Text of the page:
A construction crane rises above a condo development in Brooklyn's Williamsburg neighborhood in 2013.

A construction crane rises above a condo development in Brooklyn's Williamsburg neighborhood in 2013.

On a trip to Beijing last November, President Barack Obama announced that the United States would expand its visa program for Chinese citizens.

"Chinese direct investment in the United States has risen sixfold over the past five years," Obama said in a speech at the APEC CEO Summit. "Chinese firms directly employ a rapidly growing number of Americans ... All these things mean jobs for the American people, and deepening these ties will mean more jobs and opportunity for both of our peoples."

Much of that increased Chinese money is going into the housing market. Chinese investment in American real estate went from $600 million in 2009 to $12 billion in 2013. That year, China also changed its laws to allow Chinese citizens to invest up to $1 billion overseas, a tenfold increase over previous limit.

While Canada still supplies the most foreign real estate buyers to the US, China now comes in second. And Chinese buyers are much more likely to invest in higher-income properties in urban areas like New York and San Francisco, already two of the most expensive cities in the US.

“There’s this relatively new trend of people buying properties in the city and not actually spending a lot of time living here,” says Ilya Marritz, a producer for WNYC. He spoke to John Liang, the executive vice president of Xinyuan Real Estate Company — the only real estate development company based in China and listed on the New York Stock Exchange.

"Not in my wildest dreams would I be planning on a major Chinese investment movement into the US as we're experiencing today," Liang told Marritz.

The Xinyuan Real Estate Company is building a seven-story condominium on the Williamsburg waterfront in Brooklyn. Though the company hasn't said this property is specifically for foreign buyers, Marritz says they are marketing to many buyers in China.

So far, about 20 to 30 percent of those buying property in the Brooklyn building are Chinese who still live in China and are not New York residents.

“Maybe [Chinese buyers will] live there, maybe their kid will go to NYU one day or maybe they’ll just rent it out,” Marritz says. “I did spend some time talking to one buyer, Wenzhou Xie, a mining executive based in Hong Kong. He said he expects to collect rent of about $3,000 a month on a one bedroom [apartment] ... We’ll find out in a year or so when he takes possession of the apartment whether he can get that rent.”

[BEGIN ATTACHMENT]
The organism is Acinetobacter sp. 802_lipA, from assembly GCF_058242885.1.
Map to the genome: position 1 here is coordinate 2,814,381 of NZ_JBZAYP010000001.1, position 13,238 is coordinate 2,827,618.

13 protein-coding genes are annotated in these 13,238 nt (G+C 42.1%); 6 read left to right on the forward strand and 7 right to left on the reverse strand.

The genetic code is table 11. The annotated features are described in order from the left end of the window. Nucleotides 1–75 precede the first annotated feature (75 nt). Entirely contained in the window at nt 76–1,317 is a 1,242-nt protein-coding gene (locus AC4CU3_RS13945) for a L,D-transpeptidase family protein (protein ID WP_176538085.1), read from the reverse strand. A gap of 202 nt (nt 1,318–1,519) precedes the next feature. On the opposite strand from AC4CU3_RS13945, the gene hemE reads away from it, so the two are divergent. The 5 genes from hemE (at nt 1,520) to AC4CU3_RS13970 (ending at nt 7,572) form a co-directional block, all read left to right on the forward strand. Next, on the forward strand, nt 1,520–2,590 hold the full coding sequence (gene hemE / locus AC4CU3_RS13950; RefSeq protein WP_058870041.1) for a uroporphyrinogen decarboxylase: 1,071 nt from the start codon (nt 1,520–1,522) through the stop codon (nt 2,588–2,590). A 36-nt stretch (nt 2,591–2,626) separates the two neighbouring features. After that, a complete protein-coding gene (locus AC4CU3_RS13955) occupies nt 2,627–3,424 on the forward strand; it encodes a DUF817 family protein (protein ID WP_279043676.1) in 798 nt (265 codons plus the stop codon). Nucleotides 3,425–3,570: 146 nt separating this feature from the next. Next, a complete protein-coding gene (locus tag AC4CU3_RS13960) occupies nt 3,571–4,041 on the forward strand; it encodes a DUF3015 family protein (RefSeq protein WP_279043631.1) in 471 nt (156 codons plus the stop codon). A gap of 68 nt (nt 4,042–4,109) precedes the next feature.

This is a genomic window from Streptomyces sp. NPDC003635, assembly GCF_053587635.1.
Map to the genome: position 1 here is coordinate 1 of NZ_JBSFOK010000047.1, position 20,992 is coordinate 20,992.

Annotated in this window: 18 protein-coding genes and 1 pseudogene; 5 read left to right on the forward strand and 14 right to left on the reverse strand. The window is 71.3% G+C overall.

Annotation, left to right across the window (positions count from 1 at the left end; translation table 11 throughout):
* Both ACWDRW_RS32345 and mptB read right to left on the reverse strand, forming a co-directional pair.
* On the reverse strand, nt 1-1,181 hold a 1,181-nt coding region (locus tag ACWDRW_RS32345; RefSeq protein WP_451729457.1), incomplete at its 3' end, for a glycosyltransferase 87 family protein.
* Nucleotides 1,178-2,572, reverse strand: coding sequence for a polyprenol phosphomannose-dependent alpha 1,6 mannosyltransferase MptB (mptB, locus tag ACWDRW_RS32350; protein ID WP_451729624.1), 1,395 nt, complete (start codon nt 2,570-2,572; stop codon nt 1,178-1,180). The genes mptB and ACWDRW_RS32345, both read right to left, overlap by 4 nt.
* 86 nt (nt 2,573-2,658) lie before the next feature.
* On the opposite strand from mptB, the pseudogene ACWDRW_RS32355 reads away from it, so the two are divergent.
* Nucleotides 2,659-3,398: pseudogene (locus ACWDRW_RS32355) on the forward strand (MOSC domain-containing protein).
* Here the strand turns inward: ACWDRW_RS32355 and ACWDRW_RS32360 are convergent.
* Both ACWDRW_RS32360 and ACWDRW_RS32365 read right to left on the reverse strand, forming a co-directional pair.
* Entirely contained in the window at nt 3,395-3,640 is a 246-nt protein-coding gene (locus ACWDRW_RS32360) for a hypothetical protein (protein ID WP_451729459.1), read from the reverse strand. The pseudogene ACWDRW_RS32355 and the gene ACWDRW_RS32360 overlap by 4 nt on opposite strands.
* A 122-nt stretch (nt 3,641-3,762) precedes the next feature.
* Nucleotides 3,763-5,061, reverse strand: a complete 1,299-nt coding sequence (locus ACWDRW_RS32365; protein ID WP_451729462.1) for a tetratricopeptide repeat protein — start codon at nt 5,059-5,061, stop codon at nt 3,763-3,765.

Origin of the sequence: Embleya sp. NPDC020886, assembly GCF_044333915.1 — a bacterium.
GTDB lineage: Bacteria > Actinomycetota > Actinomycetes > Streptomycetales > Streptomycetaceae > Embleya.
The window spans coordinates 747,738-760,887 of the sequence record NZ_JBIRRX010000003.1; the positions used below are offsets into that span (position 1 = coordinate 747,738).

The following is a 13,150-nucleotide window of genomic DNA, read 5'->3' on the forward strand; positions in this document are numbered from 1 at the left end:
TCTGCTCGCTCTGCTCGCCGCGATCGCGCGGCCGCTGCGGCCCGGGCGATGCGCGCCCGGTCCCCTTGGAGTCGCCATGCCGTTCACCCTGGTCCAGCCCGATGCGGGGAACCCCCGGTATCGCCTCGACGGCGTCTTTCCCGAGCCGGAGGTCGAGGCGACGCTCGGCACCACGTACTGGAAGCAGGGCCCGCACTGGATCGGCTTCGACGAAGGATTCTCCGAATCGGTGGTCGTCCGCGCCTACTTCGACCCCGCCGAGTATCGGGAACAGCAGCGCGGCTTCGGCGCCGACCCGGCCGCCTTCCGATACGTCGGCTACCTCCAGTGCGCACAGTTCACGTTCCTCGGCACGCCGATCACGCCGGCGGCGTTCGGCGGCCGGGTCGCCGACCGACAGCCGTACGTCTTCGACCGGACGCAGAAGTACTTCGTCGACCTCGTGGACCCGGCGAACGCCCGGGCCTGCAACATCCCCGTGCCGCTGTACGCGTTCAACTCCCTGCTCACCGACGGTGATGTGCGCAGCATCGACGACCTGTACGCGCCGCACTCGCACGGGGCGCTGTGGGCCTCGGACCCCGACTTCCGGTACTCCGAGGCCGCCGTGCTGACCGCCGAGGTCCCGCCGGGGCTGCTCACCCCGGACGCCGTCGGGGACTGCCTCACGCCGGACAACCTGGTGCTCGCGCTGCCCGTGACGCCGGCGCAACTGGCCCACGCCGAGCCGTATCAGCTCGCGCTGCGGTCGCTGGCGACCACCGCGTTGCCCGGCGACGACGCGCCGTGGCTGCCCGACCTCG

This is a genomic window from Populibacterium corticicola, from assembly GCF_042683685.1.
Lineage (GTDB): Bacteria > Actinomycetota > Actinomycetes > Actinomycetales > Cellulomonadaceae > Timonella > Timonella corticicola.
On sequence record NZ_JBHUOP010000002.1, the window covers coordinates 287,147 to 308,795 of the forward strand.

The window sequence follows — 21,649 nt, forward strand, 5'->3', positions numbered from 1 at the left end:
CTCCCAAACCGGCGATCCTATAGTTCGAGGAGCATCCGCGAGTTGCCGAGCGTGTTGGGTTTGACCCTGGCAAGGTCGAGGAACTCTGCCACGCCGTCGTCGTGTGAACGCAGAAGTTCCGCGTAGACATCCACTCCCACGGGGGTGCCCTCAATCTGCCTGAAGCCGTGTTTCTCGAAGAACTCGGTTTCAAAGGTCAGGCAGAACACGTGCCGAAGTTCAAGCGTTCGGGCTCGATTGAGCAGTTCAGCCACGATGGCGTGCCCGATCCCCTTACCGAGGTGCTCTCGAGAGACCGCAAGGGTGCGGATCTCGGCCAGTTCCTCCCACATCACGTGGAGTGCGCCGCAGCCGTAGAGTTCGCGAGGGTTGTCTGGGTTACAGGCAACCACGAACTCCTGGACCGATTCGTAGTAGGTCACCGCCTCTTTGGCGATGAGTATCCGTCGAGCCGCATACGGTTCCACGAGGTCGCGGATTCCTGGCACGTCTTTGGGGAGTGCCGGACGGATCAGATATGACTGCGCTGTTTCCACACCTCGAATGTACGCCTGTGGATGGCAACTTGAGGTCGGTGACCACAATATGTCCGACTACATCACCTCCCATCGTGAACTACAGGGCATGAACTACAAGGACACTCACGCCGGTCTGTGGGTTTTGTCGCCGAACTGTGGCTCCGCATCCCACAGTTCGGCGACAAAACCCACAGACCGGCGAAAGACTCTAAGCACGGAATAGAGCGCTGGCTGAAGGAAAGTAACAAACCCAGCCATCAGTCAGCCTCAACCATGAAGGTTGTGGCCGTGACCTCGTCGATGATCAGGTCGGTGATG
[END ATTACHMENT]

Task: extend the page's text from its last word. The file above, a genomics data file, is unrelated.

Stephanie Martin-Taylor, a news anchor and reporter at San Francisco's KQED, says something similar is happening in Silicon Valley.

“The tech boom is driving up prices,” she says. “We’ve got tech workers who are very well-paid and are competing with everyone else for a relatively limited supply of housing. And we’ve also got a lot of foreign investment coming into the city and surrounding areas.”

Martin-Taylor says most of the foreign investment being poured into the San Francisco area is coming from China and other Asian countries. A Beijing-based firm called China Oceanwide Holdings recently agreed to buy a piece of “prime real estate” in downtown San Francisco.

“Its plans are for a mixed-use development that will include the second-tallest tower in San Francisco next to the Transamerica Pyramid,” Martin-Taylor says. “Also, you’ve got an increase in individual Chinese buyers who want a piece of this market.”

She says some Bay Area real estate companies have even been changing their strategies in order to cater to Chinese investors. Pacific Union, the largest real estate firm in San Francisco, has set up offices in China to help wealthy buyers navigate the market.

“It's a demographic that's accelerating its appetite for investment in real estate for purposes of education, for purposes of lifestyle, for purposes of clean air — and really, to diversify a portfolio that is being governed by a government that could change their idea overnight when it comes to what you're allowed to do with your money," says Mark McLaughlin, the CEO of Pacific Union.

With wealthy Asian investors moving into the San Francisco market, Martin-Taylor says that some locals are now being priced out of the market.

“The money coming from China is really helping some projects get literally off the ground, and it’s increasing our housing stock,” she says. But "people who are a little more skeptical wonder who is really going to live in this [kind of] housing. Is this really going to be an investment in our communities and make it possible for all people to live here?”

This story is based on an interview from PRI's The Takeaway, a public radio program that invites you to be part of the American conversation.

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